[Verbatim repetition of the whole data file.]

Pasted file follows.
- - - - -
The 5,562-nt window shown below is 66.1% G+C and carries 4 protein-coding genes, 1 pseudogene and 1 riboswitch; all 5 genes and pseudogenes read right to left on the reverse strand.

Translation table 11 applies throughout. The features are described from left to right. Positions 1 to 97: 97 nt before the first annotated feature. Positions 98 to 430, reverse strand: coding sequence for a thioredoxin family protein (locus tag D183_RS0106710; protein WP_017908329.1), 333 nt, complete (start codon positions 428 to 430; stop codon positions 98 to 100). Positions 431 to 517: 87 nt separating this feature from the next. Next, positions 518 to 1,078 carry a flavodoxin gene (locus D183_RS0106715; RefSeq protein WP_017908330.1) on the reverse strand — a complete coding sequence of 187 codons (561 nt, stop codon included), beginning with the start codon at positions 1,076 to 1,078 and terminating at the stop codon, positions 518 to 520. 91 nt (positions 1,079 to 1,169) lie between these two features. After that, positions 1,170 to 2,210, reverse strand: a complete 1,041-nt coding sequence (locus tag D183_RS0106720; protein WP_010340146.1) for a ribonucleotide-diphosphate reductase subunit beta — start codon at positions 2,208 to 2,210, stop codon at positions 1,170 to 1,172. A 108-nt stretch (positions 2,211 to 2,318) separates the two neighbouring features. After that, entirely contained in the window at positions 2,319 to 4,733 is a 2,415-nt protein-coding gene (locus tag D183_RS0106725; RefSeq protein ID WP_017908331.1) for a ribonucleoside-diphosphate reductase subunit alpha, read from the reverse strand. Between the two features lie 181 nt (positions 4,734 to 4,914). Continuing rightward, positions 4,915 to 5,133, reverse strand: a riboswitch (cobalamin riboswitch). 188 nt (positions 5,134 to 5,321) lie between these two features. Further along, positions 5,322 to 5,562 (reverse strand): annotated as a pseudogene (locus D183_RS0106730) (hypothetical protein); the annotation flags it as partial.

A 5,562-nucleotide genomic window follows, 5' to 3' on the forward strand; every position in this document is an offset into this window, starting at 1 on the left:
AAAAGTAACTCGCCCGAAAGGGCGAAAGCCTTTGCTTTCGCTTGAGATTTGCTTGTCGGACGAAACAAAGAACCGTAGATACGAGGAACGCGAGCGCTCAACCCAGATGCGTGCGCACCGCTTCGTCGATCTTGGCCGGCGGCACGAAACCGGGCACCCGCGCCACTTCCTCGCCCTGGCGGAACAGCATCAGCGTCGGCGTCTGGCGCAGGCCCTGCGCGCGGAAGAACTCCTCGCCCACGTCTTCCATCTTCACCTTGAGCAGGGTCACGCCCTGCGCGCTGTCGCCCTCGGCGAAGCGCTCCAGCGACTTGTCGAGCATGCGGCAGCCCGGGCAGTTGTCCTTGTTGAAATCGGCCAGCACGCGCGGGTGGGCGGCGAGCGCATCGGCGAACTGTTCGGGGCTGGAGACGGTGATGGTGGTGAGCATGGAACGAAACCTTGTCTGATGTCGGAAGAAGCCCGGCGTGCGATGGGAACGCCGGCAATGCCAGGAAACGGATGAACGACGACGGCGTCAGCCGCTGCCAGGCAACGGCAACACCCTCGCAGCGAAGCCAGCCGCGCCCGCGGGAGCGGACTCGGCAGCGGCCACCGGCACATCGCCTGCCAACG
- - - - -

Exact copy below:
The 5,562-nt window shown below is 66.1% G+C and carries 4 protein-coding genes, 1 pseudogene and 1 riboswitch; all 5 genes and pseudogenes read right to left on the reverse strand.

Translation table 11 applies throughout. The features are described from left to right. Positions 1 to 97: 97 nt before the first annotated feature. Positions 98 to 430, reverse strand: coding sequence for a thioredoxin family protein (locus tag D183_RS0106710; protein WP_017908329.1), 333 nt, complete (start codon positions 428 to 430; stop codon positions 98 to 100). Positions 431 to 517: 87 nt separating this feature from the next. Next, positions 518 to 1,078 carry a flavodoxin gene (locus D183_RS0106715; RefSeq protein WP_017908330.1) on the reverse strand — a complete coding sequence of 187 codons (561 nt, stop codon included), beginning with the start codon at positions 1,076 to 1,078 and terminating at the stop codon, positions 518 to 520. 91 nt (positions 1,079 to 1,169) lie between these two features. After that, positions 1,170 to 2,210, reverse strand: a complete 1,041-nt coding sequence (locus tag D183_RS0106720; protein WP_010340146.1) for a ribonucleotide-diphosphate reductase subunit beta — start codon at positions 2,208 to 2,210, stop codon at positions 1,170 to 1,172. A 108-nt stretch (positions 2,211 to 2,318) separates the two neighbouring features. After that, entirely contained in the window at positions 2,319 to 4,733 is a 2,415-nt protein-coding gene (locus tag D183_RS0106725; RefSeq protein ID WP_017908331.1) for a ribonucleoside-diphosphate reductase subunit alpha, read from the reverse strand. Between the two features lie 181 nt (positions 4,734 to 4,914). Continuing rightward, positions 4,915 to 5,133, reverse strand: a riboswitch (cobalamin riboswitch). 188 nt (positions 5,134 to 5,321) lie between these two features. Further along, positions 5,322 to 5,562 (reverse strand): annotated as a pseudogene (locus D183_RS0106730) (hypothetical protein); the annotation flags it as partial.

A 5,562-nucleotide genomic window follows, 5' to 3' on the forward strand; every position in this document is an offset into this window, starting at 1 on the left:
AAAAGTAACTCGCCCGAAAGGGCGAAAGCCTTTGCTTTCGCTTGAGATTTGCTTGTCGGACGAAACAAAGAACCGTAGATACGAGGAACGCGAGCGCTCAACCCAGATGCGTGCGCACCGCTTCGTCGATCTTGGCCGGCGGCACGAAACCGGGCACCCGCGCCACTTCCTCGCCCTGGCGGAACAGCATCAGCGTCGGCGTCTGGCGCAGGCCCTGCGCGCGGAAGAACTCCTCGCCCACGTCTTCCATCTTCACCTTGAGCAGGGTCACGCCCTGCGCGCTGTCGCCCTCGGCGAAGCGCTCCAGCGACTTGTCGAGCATGCGGCAGCCCGGGCAGTTGTCCTTGTTGAAATCGGCCAGCACGCGCGGGTGGGCGGCGAGCGCATCGGCGAACTGTTCGGGGCTGGAGACGGTGATGGTGGTGAGCATGGAACGAAACCTTGTCTGATGTCGGAAGAAGCCCGGCGTGCGATGGGAACGCCGGCAATGCCAGGAAACGGATGAACGACGACGGCGTCAGCCGCTGCCAGGCAACGGCAACACCCTCGCAGCGAAGCCAGCCGCGCCCGCGGGAGCGGACTCGGCAGCGGCCACCGGCACATCGCCTGCCAACG